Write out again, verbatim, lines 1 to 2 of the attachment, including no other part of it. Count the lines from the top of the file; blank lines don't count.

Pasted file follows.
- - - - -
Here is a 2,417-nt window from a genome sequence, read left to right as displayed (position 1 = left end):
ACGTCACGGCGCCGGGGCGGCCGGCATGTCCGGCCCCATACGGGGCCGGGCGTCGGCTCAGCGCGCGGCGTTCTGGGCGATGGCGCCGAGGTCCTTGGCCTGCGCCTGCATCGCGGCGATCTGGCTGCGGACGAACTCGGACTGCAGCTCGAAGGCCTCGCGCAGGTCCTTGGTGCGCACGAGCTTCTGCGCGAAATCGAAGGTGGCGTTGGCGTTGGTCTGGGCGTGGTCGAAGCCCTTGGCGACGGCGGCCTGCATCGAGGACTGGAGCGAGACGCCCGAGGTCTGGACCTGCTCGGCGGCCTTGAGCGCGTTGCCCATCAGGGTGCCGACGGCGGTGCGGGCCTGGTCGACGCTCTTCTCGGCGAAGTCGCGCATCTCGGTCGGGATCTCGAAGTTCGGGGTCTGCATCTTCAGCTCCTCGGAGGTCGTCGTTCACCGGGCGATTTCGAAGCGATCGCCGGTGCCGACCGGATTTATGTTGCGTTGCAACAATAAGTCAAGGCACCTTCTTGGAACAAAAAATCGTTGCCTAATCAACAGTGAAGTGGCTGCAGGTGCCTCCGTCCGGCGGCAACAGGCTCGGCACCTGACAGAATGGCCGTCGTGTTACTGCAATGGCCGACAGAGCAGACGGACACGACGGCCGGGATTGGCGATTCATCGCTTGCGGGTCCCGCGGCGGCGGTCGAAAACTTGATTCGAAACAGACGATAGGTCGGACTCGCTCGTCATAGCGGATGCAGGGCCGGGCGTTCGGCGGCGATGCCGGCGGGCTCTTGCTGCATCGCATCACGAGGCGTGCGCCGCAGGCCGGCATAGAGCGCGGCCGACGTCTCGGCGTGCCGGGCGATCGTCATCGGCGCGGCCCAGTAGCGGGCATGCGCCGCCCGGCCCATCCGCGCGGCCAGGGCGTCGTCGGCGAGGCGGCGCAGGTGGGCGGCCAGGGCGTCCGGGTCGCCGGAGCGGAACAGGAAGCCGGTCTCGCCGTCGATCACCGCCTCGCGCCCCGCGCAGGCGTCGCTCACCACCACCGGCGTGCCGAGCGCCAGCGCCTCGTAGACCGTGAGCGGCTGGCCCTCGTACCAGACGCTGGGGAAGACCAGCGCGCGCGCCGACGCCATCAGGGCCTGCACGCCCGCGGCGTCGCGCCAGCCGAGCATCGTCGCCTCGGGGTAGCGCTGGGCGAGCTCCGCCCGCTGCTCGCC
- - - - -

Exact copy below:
Here is a 2,417-nt window from a genome sequence, read left to right as displayed (position 1 = left end):
ACGTCACGGCGCCGGGGCGGCCGGCATGTCCGGCCCCATACGGGGCCGGGCGTCGGCTCAGCGCGCGGCGTTCTGGGCGATGGCGCCGAGGTCCTTGGCCTGCGCCTGCATCGCGGCGATCTGGCTGCGGACGAACTCGGACTGCAGCTCGAAGGCCTCGCGCAGGTCCTTGGTGCGCACGAGCTTCTGCGCGAAATCGAAGGTGGCGTTGGCGTTGGTCTGGGCGTGGTCGAAGCCCTTGGCGACGGCGGCCTGCATCGAGGACTGGAGCGAGACGCCCGAGGTCTGGACCTGCTCGGCGGCCTTGAGCGCGTTGCCCATCAGGGTGCCGACGGCGGTGCGGGCCTGGTCGACGCTCTTCTCGGCGAAGTCGCGCATCTCGGTCGGGATCTCGAAGTTCGGGGTCTGCATCTTCAGCTCCTCGGAGGTCGTCGTTCACCGGGCGATTTCGAAGCGATCGCCGGTGCCGACCGGATTTATGTTGCGTTGCAACAATAAGTCAAGGCACCTTCTTGGAACAAAAAATCGTTGCCTAATCAACAGTGAAGTGGCTGCAGGTGCCTCCGTCCGGCGGCAACAGGCTCGGCACCTGACAGAATGGCCGTCGTGTTACTGCAATGGCCGACAGAGCAGACGGACACGACGGCCGGGATTGGCGATTCATCGCTTGCGGGTCCCGCGGCGGCGGTCGAAAACTTGATTCGAAACAGACGATAGGTCGGACTCGCTCGTCATAGCGGATGCAGGGCCGGGCGTTCGGCGGCGATGCCGGCGGGCTCTTGCTGCATCGCATCACGAGGCGTGCGCCGCAGGCCGGCATAGAGCGCGGCCGACGTCTCGGCGTGCCGGGCGATCGTCATCGGCGCGGCCCAGTAGCGGGCATGCGCCGCCCGGCCCATCCGCGCGGCCAGGGCGTCGTCGGCGAGGCGGCGCAGGTGGGCGGCCAGGGCGTCCGGGTCGCCGGAGCGGAACAGGAAGCCGGTCTCGCCGTCGATCACCGCCTCGCGCCCCGCGCAGGCGTCGCTCACCACCACCGGCGTGCCGAGCGCCAGCGCCTCGTAGACCGTGAGCGGCTGGCCCTCGTACCAGACGCTGGGGAAGACCAGCGCGCGCGCCGACGCCATCAGGGCCTGCACGCCCGCGGCGTCGCGCCAGCCGAGCATCGTCGCCTCGGGGTAGCGCTGGGCGAGCTCCGCCCGCTGCTCGCC